Evaluation of Two Recombinant Plasminogen Activators in Massive Pulmonary Embolism Model and Potato Carboxypeptidase Inhibitor (PCI) role in Inhibition of Thrombin Activatable Fibrinolysis Inhibitor TAFIa in Lungs
Affiliation: Department of Experimental Pathology, Henderson Research Centre, 711 Concession Street, L8V 1C3, Hamilton, Ontario, Canada.
Keywords: Massive pulmonary embolism (MPE), Lung thrombolysis, thrombolytic dynamic efficacy and safety, rt-PA recombinant tissue plasminogen activators (activase, retavase), TAFIa inhibition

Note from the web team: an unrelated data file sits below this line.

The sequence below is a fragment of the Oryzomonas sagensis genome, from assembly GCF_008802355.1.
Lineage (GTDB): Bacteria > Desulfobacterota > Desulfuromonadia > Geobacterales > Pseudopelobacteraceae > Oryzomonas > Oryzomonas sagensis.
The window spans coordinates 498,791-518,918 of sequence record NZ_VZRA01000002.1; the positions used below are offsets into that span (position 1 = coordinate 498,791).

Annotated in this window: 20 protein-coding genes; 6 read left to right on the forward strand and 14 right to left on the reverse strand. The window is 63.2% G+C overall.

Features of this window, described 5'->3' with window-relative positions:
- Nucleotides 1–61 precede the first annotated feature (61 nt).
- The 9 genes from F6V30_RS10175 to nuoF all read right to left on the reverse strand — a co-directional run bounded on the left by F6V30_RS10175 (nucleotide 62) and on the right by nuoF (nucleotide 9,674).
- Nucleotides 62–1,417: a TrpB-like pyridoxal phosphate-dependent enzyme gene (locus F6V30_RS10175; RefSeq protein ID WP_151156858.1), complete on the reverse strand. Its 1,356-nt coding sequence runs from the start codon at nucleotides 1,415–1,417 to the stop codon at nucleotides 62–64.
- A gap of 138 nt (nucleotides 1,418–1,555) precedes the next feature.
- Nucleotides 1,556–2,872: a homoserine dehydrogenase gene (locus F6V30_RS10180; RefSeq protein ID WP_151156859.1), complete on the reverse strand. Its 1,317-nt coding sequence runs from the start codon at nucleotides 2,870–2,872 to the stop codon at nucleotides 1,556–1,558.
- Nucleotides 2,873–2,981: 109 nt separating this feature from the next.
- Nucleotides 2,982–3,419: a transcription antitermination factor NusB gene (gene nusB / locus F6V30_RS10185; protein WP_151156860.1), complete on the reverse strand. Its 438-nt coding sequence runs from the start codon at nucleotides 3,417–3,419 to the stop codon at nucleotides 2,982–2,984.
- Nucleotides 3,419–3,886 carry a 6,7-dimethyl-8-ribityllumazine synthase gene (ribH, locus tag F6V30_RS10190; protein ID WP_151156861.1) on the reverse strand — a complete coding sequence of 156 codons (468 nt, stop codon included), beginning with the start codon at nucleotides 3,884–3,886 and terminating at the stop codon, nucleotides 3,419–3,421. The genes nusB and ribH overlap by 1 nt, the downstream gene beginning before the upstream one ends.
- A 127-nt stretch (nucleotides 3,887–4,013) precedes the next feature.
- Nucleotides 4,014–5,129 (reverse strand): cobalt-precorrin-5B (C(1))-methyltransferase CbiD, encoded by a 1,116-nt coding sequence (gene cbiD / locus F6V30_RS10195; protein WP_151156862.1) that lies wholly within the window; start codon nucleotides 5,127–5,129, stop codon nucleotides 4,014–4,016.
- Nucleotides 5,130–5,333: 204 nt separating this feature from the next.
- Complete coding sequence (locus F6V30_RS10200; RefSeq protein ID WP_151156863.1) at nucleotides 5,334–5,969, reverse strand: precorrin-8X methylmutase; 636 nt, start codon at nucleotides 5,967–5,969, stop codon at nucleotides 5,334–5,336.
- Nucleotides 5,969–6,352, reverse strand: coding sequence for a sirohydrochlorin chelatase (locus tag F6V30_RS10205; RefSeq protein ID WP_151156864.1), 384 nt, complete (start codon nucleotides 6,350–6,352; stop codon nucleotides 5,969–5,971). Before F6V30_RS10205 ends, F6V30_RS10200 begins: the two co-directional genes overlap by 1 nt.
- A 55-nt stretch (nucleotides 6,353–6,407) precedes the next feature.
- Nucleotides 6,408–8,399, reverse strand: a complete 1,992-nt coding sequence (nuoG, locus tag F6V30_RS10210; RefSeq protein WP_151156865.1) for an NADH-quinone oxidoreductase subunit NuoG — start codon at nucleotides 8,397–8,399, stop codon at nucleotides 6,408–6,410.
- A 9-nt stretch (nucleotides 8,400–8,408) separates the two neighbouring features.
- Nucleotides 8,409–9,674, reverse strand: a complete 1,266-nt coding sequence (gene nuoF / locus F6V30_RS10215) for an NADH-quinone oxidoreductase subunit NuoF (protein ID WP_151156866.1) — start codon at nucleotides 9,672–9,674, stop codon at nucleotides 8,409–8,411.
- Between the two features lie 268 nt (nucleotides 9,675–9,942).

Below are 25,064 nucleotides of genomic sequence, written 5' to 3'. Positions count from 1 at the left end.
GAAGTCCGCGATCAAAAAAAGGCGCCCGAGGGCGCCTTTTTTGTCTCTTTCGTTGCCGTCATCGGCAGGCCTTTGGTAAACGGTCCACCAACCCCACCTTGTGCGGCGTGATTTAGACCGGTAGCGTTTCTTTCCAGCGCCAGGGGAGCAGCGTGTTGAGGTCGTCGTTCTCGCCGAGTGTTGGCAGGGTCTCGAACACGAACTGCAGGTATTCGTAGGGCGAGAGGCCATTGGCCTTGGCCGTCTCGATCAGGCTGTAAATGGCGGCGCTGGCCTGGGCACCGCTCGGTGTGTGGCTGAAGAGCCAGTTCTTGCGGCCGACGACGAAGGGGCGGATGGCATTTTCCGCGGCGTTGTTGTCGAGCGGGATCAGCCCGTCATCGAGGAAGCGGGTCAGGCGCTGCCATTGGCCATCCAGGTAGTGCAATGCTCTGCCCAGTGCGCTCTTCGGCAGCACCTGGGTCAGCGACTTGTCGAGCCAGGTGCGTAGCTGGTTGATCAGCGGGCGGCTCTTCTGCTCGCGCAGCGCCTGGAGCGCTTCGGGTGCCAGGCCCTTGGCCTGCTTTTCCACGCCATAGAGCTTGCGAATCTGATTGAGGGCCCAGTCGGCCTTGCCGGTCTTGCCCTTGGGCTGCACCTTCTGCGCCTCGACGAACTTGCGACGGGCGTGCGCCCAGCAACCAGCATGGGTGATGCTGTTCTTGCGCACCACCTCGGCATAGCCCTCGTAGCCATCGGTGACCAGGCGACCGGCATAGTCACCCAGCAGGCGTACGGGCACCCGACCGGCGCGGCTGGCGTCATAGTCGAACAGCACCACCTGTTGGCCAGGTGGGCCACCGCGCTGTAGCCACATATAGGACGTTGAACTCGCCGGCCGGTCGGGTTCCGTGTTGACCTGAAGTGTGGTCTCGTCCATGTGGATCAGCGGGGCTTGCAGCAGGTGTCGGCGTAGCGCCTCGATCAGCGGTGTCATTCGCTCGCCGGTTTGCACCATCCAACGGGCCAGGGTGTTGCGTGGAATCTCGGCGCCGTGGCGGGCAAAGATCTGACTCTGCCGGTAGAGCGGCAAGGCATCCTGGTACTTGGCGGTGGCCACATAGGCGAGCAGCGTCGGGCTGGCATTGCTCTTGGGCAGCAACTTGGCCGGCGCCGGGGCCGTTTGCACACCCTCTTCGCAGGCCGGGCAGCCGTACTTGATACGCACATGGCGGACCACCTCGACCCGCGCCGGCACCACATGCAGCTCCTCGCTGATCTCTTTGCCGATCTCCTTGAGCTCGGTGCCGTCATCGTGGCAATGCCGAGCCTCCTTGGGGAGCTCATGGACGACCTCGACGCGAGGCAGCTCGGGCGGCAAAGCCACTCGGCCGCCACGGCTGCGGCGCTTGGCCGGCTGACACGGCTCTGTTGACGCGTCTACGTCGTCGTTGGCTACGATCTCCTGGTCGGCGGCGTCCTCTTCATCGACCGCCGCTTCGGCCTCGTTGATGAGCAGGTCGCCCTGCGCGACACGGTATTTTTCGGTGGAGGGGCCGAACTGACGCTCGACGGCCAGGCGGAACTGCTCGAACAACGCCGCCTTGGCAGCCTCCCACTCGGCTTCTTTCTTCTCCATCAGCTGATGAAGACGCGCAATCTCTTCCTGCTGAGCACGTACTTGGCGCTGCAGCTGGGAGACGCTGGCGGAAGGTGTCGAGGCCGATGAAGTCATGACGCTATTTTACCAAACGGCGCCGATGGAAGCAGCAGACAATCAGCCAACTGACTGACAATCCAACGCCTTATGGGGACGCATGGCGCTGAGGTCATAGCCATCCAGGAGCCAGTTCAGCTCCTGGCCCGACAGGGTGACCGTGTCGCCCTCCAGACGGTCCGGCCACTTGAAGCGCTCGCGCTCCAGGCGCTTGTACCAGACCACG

Massive pulmonary embolism (MPE) is characterized by high mortality. Two thirds of patients die within the first hour of MPE presentation. Significantly lower mortality could be achieved by using the optimal therapeutic dose of plasminogen activators (PAcs). It was expected that Retavase, mutant of wild type t-Pa, would be more efficient in thrombolysis than Activase, due to its longer half-life and enhanced ability to penetrate thrombus due to lack of fibrin attachments. Moreover, the regulation of endogenous TAFIa activity was tested by its inhibition by (PCI). The efficacy and safety in newly developed treatment model of rabbit MPE was tested by PAcs, Activase and Retavase and PCI, direct TAFIa inhibitor. Net clot radioactive thrombi, minced on specific size were injected into left jugular vein simulating MPE. Autologous rabbit blood clot was stabilized for one hour before mincing and injection at room temperature. Treatment was instituted instantly with doses of tested therapeutics divided equally into an immediate bolus and infusion over 60 minutes. Control group was treated with saline. No statistically significant lysis, compared to saline control, was seen in Retavase doses of 0.25, 1mg, 2mg, but significant lysis was seen for the dose of Retavase 0.5mg (p < 0.05). Statisticaly significant lysis (p < 0.05) was seen for all doses of Activase. In dose of Activase 0.5mg was seen high statistical significance (p < 0.001) compared to saline control. Both Activase and Retavase showed a maximum lysis effect at the dose of 0.5mg/kg. The loss of radioactivity in the saline group was considered as endogenous clot lysis. The lytic ability of PCI was similar to Saline innate lung thrombolysis. Statistical significant bleeding, compared to the saline control, was seen for doses of Retavase and Activase, except Activase 0.25 mg. Highly statistical significant bleeding was observed using dose of 0.25 mg Retavase (p = 0.0019) and dose of Activase 2mg (p=0.0041) compared to the saline control. Activase demonstrated distinct thrombolytic capacity over Retavase in rabbit MPE study. PCI inhibitory potential has to be further examined and later tested in higher doses or in combination with lytics to reexamine its TAFIa regulatory potential during MPE. This article also discussed recent patents relevant to the field.
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